Dorothea Krook-Gilead (Hebrew: דורותיאה קרוק-גלעד b. 11 February 1920 d. 13 November 1989) was an Israeli literary scholar, translator, and professor of English literature at the University of Cambridge, the Hebrew University of Jerusalem and at Tel Aviv University.
The University of Cambridge is a collegiate public research university in Cambridge, United Kingdom. Founded in 1209 and granted a Royal Charter by King Henry III in 1231, Cambridge is the second-oldest university in the English-speaking world and the world's fourth-oldest surviving university. The university grew out of an association of scholars who left the University of Oxford after a dispute with the townspeople. The two 'ancient universities' share many common features and are often referred to jointly as 'Oxbridge'. The history and influence of the University of Cambridge has made it one of the most prestigious universities in the world.
The Hebrew University of Jerusalem is Israel's second oldest university, established in 1918, 30 years before the establishment of the State of Israel. The Hebrew University has three campuses in Jerusalem and one in Rehovot. The world's largest Jewish studies library is located on its Edmond J. Safra Givat Ram campus.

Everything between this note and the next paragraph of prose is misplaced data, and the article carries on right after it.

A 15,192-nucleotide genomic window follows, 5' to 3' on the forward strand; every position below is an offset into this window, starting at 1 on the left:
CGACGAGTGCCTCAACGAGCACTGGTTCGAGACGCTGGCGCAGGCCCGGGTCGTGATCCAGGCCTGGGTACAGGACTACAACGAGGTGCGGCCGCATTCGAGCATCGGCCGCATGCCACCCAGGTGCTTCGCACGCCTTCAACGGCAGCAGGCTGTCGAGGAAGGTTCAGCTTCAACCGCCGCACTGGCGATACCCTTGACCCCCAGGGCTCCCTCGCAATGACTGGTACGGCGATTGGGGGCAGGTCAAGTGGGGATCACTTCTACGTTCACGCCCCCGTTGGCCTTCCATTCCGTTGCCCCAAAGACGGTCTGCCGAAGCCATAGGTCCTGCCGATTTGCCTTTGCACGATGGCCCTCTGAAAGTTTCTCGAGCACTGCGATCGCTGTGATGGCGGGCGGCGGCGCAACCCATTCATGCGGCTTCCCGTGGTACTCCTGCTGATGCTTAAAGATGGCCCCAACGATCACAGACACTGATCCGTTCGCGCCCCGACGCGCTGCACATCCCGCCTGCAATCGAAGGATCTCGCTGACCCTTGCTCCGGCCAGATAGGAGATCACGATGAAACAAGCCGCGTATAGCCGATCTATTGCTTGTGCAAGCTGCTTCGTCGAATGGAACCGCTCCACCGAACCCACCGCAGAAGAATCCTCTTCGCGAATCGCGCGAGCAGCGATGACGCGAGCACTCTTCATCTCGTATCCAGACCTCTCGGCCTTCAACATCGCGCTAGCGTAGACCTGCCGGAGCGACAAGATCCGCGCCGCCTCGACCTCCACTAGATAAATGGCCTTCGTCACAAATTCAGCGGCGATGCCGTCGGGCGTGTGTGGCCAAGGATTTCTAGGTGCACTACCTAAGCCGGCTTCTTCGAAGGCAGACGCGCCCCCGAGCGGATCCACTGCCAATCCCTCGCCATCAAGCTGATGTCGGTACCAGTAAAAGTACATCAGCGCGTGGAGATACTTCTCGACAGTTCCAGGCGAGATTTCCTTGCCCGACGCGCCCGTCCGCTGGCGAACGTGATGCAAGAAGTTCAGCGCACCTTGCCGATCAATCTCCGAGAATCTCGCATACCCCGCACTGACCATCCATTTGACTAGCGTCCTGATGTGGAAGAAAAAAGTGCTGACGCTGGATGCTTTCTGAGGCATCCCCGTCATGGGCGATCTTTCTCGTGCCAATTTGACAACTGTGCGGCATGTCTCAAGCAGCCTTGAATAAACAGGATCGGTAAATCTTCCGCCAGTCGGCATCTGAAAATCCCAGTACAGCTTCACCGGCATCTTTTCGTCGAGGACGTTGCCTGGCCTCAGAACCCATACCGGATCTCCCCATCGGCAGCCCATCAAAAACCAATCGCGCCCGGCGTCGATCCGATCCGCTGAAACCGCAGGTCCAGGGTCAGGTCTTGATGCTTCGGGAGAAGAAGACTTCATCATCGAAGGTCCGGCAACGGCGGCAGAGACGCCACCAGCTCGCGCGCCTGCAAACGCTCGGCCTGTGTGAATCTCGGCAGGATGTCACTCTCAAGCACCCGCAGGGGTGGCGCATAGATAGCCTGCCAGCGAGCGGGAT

Tel Aviv University (TAU) is a public research university in Tel Aviv, Israel. With over 30,000 students, the University is the largest in the country. Located in northwest Tel Aviv, the University is the center of teaching and research of the city, comprising 9 faculties, 17 teaching hospitals, 18 performing arts centers, 27 schools, 106 departments, 340 research centers and 400 laboratories.
|Native name||דורותיאה קרוק-גלעד|
11 February 1920
|Died|| 13 November 1989 (aged 69)|
Ein Harod, Israel
|Citizenship||Latvian, South African, British, Israeli|
|Alma mater|| University of Cape Town |
Newnham College, Cambridge
|Institutions|| University of Cambridge |
Hebrew University of Jerusalem
Tel Aviv University
|Notable students||Sylvia Plath|
|Notable works||Three Traditions of Moral Thought (1959)|
The Ordeal of Consciousness in Henry James (1962)
Elements of Tragedy (1969)
John Sergeant and his circle: a study of three seventeenth-century English Aristotelians (1993)
Krook was born in Riga, Latvia and moved to South Africa at the age of eight. She earned a degree in English literature at the University of Cape Town. In 1946 she was awarded a scholarship to Newnham College, at the University of Cambridge, where she earned her Ph.D. and spent 14 years as a research fellow and assistant lecturer. Among her students there was the poet Sylvia Plath,who wrote that Krook was her ideal of a successful career woman and wonderful human being. While at Newnham, Krook published her first major critical work, Three Traditions of Moral Thought.
Riga is the capital and largest city of Latvia. With 637,827 inhabitants (2018), it is also the largest city in the three Baltic states, home to one third of Latvia's population and one tenth of the three Baltic states' combined population. The city lies on the Gulf of Riga, at the mouth of the Daugava river. Riga's territory covers 307.17 km2 (118.60 sq mi) and lies 1–10 m above sea level, on a flat and sandy plain.